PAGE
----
Robin Byrd in "Modern Woman" episode of "The Robin Byrd Show", Photo courtesy of Robinbyrd.com12. You have been on a long search for your birth parents, with many obstacles blocking your way, the unwillingness of your adoptive mother to reveal that information and the sealed birth/adoption records. What initially made you want to find your birth parents? How have you found the strength to continue the search? I'm self-made; I built myself. I don't need anything from any family, but I believe in gay rights, women's rights, human rights and birthrights. You have a family. You know you're grandmother, grandfather and you know let's say they have gout, not just for health reasons, but just because. I just feel we're living in 2013 and I believe birthrights should go without saying. That's what continues me to voice out about it. My adoption records were sealed and New York State is one of the very few states that continues to maintain sealed records. What's the big deal?? It's just wrong. We have a lot of rights these days, but we still don't have birthrights. I have a right to know where I came from and that's what keeps me going. 

12a. If you found your birth parents, what would you have said to them or asked them? I actually did find my birth mom, but she never admitted it. She actually went (in a high pitched voice) "It never happened. It never happened." She reacted so vehemently, so I knew it was her. All I wanted her to do was to fill me in on our medical history. But because of the way she reacted to me, I didn't push it, but I did know it was her.


Robin Byrd in Painter Sal Monetti's "Mother Nature's Love Child - 2001", Photo courtesy of Robinbyrd.com13. Favorite way to spend your day off? In Central Park in the Rambles. Being close to nature. I love to be on Fire Island. 

14. Favorite skin care product? Neutrogena body oil light sesame and Desert Essence Thoroughly Clean Face.

15. If you could have any super power, which one would you choose? I would fly or transport.



More on Robin: 

Robin Byrd is an American former porn actress and the host of The Robin Byrd Show, which has appeared on commercial use cable television in New York City for over 30 years.

At the time of filming the porn classic, Debbie Does Dallas Robin was living in New York. After taking some college classes in marketing and advertising at Baruch College City University of NY, she attended The School of Visual Arts and worked as a nude model for art classes. Her adult entertainment career was launched when she was a finalist in the "Ms. All Bare America" contest and subsequently starred in porn films during the late 70's and early 80's.

After guest-hosting on a leased access cable show called Hot Legs, Robin changed the name to The Robin Byrd Show in 1979. The show has aired continuously since. Each episode features Robin in her trademark black crochet bikini and white fingernail polish, on an all-red set with a large, heart-shaped neon sign that bears the name of her show. Male and female porn stars and strippers appear as guests and perform fully nude stripteases, sometimes also taking calls from viewers. Robin and her guests also frequently engage in on screen play by the end of the episode. Celebrities from outside the adult entertainment industry such as Sandra Bernhard, Mark Kostabi, Michael Musto, among others have also been guests on her show.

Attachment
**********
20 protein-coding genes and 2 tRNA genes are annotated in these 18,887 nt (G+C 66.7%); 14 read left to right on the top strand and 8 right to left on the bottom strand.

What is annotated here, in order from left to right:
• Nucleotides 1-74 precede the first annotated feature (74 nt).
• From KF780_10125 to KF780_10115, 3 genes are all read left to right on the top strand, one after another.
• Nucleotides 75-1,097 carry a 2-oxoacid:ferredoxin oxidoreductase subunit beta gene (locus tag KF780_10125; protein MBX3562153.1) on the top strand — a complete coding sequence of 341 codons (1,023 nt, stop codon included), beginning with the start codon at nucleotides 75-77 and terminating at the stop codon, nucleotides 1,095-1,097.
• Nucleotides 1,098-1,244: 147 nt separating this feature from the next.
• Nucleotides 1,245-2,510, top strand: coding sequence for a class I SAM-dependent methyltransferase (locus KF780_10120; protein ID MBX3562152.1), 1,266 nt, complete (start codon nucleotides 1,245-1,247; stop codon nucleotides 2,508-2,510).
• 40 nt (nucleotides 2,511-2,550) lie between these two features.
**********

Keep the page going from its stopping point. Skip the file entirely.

In 1999, Richard Avedon photographed Robin for a feature in The New Yorker on famous and influential New Yorkers.

In 2000, Robin was a featured performer in the long running Off-Broadway production of (Shakespeare's Mid Summers Night Dream) called The Donkey Show produced by Jordan Roth. BMG released a CD called Lie Back And Get Comfortable - Robin Byrd presents Latin love songs to make love to.

Robin hosted several events during Gay Pride Week 2003 in New York. One was a frank discussion titled "Sex in the City" that featured a panel of academics, activists and physicians who explored the meaning LGBT sexual culture and health in New York today. Marc Juris, formerly of Fuse TV famously plastered Robin Byrd on New York City's bus fleet as part of its re-branding.

In 2005, Robin performed & hosted the absurd weekly "Speedo Bulge" contests at the Fire Island Pines Pavilion.

In 2012 Robin Byrd returned to the Stage with the weekly hilarious high-spirited bawdy The Robin Byrd Show Live variety show @ The Cutting Room 44 East 32 Street, Park Ave. Fun & Fantasy is back in NYC.

As of 2013, The Robin Byrd Show continues to be aired on Time Warner Cable seven nights a week, unscrambled, and uncut.

Robins show, filmography, and personal appearances have made her a local celebrity and to some extent, a national and international one. She is a frequent presenter of adult entertainment, Gay Pride, AIDS awareness and animal rights events. She also appeared on VH-1 in the I Love Series and on MTV's' New Year's Eve Top 100 Countdown.